“I have not,” said the Provin­cial May­or.

“It is sim­ply this. That Space, as our math­e­mati­cians have it, is spo­ken of as hav­ing three dimen­sions, which one may call Length, Breadth, and Thick­ness, and is always defin­able by ref­er­ence to three planes, each at right angles to the oth­ers.

But some philo­soph­i­cal peo­ple have been ask­ing why three dimen­sions par­tic­u­lar­ly – why not anoth­er direc­tion at right angles to the oth­er three? – and have even tried to con­struct a Four-Dimen­sion geom­e­try. Pro­fes­sor Simon New­comb was expound­ing this to the New York Math­e­mat­i­cal Soci­ety only a month or so ago. You know how on a flat sur­face, which has only two dimen­sions, we can rep­re­sent a fig­ure of a three-dimen­sion­al sol­id, and sim­i­lar­ly they think that by mod­els of three dimen­sions they could rep­re­sent one of four – if they could mas­ter the per­spec­tive of the thing. See?”

“I think so,” mur­mured the Provin­cial May­or; and, knit­ting his brows, he lapsed into an intro­spec­tive state, his lips mov­ing as one who repeats mys­tic words. “Yes, I think I see it now,” he said after some time, bright­en­ing in a quite tran­si­to­ry man­ner.

“Well, I do not mind telling you I have been at work upon this geom­e­try of Four Dimen­sions for some time. Some of my results are curi­ous. For instance, here is a por­trait of a man at eight years old, anoth­er at fif­teen, anoth­er at sev­en­teen, anoth­er at twen­ty-three, and so on. All these are evi­dent­ly sec­tions, as it were, Three-Dimen­sion­al rep­re­sen­ta­tions of his Four-Dimen­sioned being, which is a fixed and unal­ter­able thing.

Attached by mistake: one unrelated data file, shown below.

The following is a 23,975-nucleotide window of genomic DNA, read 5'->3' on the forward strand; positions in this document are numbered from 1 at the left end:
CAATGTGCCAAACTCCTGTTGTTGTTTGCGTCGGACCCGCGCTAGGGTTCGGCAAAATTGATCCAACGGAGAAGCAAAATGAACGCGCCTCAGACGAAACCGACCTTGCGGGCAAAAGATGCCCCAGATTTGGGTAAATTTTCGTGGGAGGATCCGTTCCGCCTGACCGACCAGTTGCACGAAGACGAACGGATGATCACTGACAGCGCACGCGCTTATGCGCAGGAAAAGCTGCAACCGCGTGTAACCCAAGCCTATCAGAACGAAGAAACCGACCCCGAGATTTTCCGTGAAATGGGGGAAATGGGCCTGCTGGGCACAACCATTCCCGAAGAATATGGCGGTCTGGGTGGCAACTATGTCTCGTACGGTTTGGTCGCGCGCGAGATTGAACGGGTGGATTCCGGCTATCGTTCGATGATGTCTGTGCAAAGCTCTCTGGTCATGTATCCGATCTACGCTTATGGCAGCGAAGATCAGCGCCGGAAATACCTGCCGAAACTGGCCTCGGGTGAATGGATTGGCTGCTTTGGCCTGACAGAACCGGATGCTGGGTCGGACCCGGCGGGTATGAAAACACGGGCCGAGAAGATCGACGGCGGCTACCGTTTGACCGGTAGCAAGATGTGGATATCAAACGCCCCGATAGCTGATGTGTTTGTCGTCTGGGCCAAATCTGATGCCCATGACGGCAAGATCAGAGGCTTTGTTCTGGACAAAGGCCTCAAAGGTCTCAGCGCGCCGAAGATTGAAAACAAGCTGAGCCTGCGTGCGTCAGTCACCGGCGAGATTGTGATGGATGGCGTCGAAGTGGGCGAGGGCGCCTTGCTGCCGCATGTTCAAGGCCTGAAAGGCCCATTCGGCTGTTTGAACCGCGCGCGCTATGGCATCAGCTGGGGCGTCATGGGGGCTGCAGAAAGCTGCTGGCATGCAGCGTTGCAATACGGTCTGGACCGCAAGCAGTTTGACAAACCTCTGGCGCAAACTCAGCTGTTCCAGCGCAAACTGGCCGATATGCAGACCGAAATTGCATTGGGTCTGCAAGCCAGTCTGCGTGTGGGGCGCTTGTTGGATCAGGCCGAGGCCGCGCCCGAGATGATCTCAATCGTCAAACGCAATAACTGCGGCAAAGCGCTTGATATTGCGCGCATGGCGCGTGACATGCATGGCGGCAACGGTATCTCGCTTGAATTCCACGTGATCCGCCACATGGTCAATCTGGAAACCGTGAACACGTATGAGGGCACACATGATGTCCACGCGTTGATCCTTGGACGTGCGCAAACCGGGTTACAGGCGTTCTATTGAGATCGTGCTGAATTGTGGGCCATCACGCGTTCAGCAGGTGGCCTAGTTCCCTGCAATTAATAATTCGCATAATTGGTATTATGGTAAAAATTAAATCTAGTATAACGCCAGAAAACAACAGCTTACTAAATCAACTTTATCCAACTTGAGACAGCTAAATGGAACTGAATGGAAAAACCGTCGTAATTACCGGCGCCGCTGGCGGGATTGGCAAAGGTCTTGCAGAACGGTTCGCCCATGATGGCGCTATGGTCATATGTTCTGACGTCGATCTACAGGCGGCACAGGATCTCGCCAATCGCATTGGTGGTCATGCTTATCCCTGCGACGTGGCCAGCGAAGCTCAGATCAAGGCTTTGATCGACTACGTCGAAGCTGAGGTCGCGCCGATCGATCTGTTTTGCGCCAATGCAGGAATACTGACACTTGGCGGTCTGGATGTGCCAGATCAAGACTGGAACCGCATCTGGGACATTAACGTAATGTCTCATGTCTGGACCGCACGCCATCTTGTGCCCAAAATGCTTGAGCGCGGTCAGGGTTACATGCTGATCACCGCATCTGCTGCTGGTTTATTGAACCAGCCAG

“Sci­en­tif­ic peo­ple,” pro­ceed­ed the Time Trav­eller, after the pause required for the prop­er assim­i­la­tion of this, “know very well that Time is only a kind of Space. Here is a pop­u­lar sci­en­tif­ic dia­gram, a weath­er record. This line I trace with my fin­ger shows the move­ment of the barom­e­ter. Yes­ter­day it was so high, yes­ter­day night it fell, then this morn­ing it rose again, and so gen­tly upward to here. Sure­ly the mer­cury did not trace this line in any of the dimen­sions of Space gen­er­al­ly rec­og­nized? But cer­tain­ly it traced such a line, and that line, there­fore, we must con­clude was along the Time-Dimen­sion.”

“But,” said the Med­ical Man, star­ing hard at a coal in the fire, “if Time is real­ly only a fourth dimen­sion of Space, why is it, and why has it always been, regard­ed as some­thing dif­fer­ent? And why can­not we move in Time as we move about in the oth­er dimen­sions of Space?”

The Time Trav­eller smiled. “Are you sure we can move freely in Space? Right and left we can go, back­ward and for­ward freely enough, and men always have done so. I admit we move freely in two dimen­sions. But how about up and down? Grav­i­ta­tion lim­its us there.”